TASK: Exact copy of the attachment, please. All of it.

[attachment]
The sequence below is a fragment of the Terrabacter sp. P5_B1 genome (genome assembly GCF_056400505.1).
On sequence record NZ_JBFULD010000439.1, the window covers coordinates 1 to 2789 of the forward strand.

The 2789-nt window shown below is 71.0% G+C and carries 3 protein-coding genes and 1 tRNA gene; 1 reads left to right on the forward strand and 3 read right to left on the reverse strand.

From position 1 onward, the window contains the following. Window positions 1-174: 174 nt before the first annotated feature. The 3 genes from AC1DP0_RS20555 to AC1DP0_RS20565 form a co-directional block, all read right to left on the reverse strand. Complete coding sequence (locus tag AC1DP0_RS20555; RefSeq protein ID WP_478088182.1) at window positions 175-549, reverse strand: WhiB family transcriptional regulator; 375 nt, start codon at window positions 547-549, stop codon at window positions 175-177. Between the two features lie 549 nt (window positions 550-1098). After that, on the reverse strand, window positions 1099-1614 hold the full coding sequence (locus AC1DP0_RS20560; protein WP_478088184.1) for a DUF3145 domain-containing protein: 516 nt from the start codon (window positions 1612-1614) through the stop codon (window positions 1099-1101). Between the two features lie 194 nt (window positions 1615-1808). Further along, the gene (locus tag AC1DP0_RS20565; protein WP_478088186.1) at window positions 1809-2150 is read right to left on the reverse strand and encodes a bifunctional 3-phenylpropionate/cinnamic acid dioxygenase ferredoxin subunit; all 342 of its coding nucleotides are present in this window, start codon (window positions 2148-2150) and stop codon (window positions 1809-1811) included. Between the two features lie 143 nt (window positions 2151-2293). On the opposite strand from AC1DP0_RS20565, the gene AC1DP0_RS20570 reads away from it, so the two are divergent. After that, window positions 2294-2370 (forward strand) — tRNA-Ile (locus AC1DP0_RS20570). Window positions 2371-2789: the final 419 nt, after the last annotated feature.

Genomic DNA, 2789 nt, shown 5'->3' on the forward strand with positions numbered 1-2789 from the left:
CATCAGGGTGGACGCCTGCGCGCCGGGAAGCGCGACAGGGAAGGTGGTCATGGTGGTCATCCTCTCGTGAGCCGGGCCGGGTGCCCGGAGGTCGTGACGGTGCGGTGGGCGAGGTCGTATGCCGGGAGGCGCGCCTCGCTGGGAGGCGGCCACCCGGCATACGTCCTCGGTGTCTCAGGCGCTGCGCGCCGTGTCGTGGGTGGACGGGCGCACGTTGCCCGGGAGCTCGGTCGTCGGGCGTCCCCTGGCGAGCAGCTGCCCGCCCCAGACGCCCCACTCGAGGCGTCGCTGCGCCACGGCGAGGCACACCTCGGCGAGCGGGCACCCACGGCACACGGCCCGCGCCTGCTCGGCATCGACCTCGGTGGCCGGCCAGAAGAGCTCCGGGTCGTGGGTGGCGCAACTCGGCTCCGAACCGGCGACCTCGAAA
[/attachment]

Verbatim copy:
The sequence below is a fragment of the Terrabacter sp. P5_B1 genome (genome assembly GCF_056400505.1).
On sequence record NZ_JBFULD010000439.1, the window covers coordinates 1 to 2789 of the forward strand.

The 2789-nt window shown below is 71.0% G+C and carries 3 protein-coding genes and 1 tRNA gene; 1 reads left to right on the forward strand and 3 read right to left on the reverse strand.

From position 1 onward, the window contains the following. Window positions 1-174: 174 nt before the first annotated feature. The 3 genes from AC1DP0_RS20555 to AC1DP0_RS20565 form a co-directional block, all read right to left on the reverse strand. Complete coding sequence (locus tag AC1DP0_RS20555; RefSeq protein ID WP_478088182.1) at window positions 175-549, reverse strand: WhiB family transcriptional regulator; 375 nt, start codon at window positions 547-549, stop codon at window positions 175-177. Between the two features lie 549 nt (window positions 550-1098). After that, on the reverse strand, window positions 1099-1614 hold the full coding sequence (locus AC1DP0_RS20560; protein WP_478088184.1) for a DUF3145 domain-containing protein: 516 nt from the start codon (window positions 1612-1614) through the stop codon (window positions 1099-1101). Between the two features lie 194 nt (window positions 1615-1808). Further along, the gene (locus tag AC1DP0_RS20565; protein WP_478088186.1) at window positions 1809-2150 is read right to left on the reverse strand and encodes a bifunctional 3-phenylpropionate/cinnamic acid dioxygenase ferredoxin subunit; all 342 of its coding nucleotides are present in this window, start codon (window positions 2148-2150) and stop codon (window positions 1809-1811) included. Between the two features lie 143 nt (window positions 2151-2293). On the opposite strand from AC1DP0_RS20565, the gene AC1DP0_RS20570 reads away from it, so the two are divergent. After that, window positions 2294-2370 (forward strand) — tRNA-Ile (locus AC1DP0_RS20570). Window positions 2371-2789: the final 419 nt, after the last annotated feature.

Genomic DNA, 2789 nt, shown 5'->3' on the forward strand with positions numbered 1-2789 from the left:
CATCAGGGTGGACGCCTGCGCGCCGGGAAGCGCGACAGGGAAGGTGGTCATGGTGGTCATCCTCTCGTGAGCCGGGCCGGGTGCCCGGAGGTCGTGACGGTGCGGTGGGCGAGGTCGTATGCCGGGAGGCGCGCCTCGCTGGGAGGCGGCCACCCGGCATACGTCCTCGGTGTCTCAGGCGCTGCGCGCCGTGTCGTGGGTGGACGGGCGCACGTTGCCCGGGAGCTCGGTCGTCGGGCGTCCCCTGGCGAGCAGCTGCCCGCCCCAGACGCCCCACTCGAGGCGTCGCTGCGCCACGGCGAGGCACACCTCGGCGAGCGGGCACCCACGGCACACGGCCCGCGCCTGCTCGGCATCGACCTCGGTGGCCGGCCAGAAGAGCTCCGGGTCGTGGGTGGCGCAACTCGGCTCCGAACCGGCGACCTCGAAA